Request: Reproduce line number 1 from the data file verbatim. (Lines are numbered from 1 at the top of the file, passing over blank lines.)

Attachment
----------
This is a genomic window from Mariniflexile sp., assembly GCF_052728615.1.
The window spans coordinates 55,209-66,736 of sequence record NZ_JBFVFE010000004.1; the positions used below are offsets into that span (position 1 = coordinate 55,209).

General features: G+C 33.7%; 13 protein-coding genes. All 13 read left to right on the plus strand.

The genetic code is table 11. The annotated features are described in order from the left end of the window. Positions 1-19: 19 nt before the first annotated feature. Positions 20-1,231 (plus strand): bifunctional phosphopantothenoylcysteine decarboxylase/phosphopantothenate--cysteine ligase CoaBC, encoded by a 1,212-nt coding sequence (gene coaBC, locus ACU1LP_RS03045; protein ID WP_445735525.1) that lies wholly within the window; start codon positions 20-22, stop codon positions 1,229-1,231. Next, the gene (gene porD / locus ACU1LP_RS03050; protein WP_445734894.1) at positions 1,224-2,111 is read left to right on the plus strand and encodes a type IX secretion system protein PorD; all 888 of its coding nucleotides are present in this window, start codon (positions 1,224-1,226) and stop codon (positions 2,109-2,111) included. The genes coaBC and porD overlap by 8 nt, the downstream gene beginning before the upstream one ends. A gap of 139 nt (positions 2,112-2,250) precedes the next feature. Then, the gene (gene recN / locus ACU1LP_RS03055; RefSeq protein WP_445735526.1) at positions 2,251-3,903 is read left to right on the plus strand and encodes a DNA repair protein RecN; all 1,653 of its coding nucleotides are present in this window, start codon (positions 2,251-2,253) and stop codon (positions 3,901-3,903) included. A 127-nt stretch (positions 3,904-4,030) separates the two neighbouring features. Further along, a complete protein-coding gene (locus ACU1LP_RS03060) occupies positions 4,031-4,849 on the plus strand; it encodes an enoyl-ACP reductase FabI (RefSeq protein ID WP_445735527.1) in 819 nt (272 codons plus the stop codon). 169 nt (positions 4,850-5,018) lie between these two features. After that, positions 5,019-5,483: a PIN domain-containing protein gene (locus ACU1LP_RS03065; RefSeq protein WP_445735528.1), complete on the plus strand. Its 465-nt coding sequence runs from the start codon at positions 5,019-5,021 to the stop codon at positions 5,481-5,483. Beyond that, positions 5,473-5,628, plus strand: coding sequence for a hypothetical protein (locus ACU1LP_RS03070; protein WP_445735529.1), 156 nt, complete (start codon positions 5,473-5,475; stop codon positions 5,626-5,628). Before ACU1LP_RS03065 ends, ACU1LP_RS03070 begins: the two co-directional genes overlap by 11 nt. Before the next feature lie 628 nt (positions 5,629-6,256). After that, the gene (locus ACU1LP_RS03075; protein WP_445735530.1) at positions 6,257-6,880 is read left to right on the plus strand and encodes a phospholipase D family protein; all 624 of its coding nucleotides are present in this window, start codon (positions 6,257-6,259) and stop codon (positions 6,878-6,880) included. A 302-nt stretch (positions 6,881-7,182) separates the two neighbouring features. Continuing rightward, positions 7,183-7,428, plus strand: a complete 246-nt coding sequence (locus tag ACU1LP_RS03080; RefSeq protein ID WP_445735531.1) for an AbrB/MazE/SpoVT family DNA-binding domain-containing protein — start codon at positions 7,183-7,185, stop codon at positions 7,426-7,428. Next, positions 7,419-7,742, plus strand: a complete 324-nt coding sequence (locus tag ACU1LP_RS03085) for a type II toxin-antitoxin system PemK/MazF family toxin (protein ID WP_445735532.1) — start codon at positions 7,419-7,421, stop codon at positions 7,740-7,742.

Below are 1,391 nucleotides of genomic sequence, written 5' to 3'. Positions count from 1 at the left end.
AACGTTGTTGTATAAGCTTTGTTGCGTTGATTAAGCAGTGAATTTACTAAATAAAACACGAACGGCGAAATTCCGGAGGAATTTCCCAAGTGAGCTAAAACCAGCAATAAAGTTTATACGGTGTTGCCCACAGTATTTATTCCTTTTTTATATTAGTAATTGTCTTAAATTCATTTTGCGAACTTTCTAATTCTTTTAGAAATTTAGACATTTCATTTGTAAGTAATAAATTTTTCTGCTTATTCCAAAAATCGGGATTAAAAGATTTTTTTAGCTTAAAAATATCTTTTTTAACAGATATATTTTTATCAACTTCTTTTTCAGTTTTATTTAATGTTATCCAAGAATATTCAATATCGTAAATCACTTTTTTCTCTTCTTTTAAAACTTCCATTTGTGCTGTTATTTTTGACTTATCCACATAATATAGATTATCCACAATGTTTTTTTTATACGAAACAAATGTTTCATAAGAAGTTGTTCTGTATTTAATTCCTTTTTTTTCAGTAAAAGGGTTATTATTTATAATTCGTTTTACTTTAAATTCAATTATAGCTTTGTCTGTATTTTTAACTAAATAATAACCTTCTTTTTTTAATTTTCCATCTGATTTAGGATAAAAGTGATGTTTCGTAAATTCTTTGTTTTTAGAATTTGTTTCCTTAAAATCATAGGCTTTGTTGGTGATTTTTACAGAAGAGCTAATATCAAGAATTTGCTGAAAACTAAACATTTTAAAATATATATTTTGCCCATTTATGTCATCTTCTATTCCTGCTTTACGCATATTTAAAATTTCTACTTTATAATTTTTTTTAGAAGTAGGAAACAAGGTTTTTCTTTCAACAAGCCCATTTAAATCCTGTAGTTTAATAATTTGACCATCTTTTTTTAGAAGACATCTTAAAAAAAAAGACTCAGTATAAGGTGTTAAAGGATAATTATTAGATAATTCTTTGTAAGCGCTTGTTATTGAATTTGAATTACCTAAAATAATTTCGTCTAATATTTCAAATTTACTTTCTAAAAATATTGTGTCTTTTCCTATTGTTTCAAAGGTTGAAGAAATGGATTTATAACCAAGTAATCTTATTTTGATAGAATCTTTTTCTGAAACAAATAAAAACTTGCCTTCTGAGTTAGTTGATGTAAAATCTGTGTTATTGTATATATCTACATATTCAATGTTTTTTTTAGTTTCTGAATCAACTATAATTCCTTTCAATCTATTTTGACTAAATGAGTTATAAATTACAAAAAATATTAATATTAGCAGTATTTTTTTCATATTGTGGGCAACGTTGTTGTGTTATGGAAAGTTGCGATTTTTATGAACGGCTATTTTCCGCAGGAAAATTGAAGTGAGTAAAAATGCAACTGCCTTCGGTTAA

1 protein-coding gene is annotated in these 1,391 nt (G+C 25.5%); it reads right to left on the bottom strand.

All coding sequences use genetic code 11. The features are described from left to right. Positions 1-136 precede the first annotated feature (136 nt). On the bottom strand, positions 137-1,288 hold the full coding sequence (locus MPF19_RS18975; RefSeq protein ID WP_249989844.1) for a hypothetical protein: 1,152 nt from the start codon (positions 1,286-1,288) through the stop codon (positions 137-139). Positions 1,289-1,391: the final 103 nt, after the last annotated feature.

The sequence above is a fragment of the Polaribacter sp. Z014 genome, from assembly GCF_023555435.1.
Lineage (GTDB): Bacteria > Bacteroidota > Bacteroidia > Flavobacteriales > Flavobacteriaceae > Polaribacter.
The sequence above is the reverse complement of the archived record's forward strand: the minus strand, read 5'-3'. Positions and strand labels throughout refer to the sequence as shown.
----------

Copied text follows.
This is a genomic window from Mariniflexile sp., assembly GCF_052728615.1.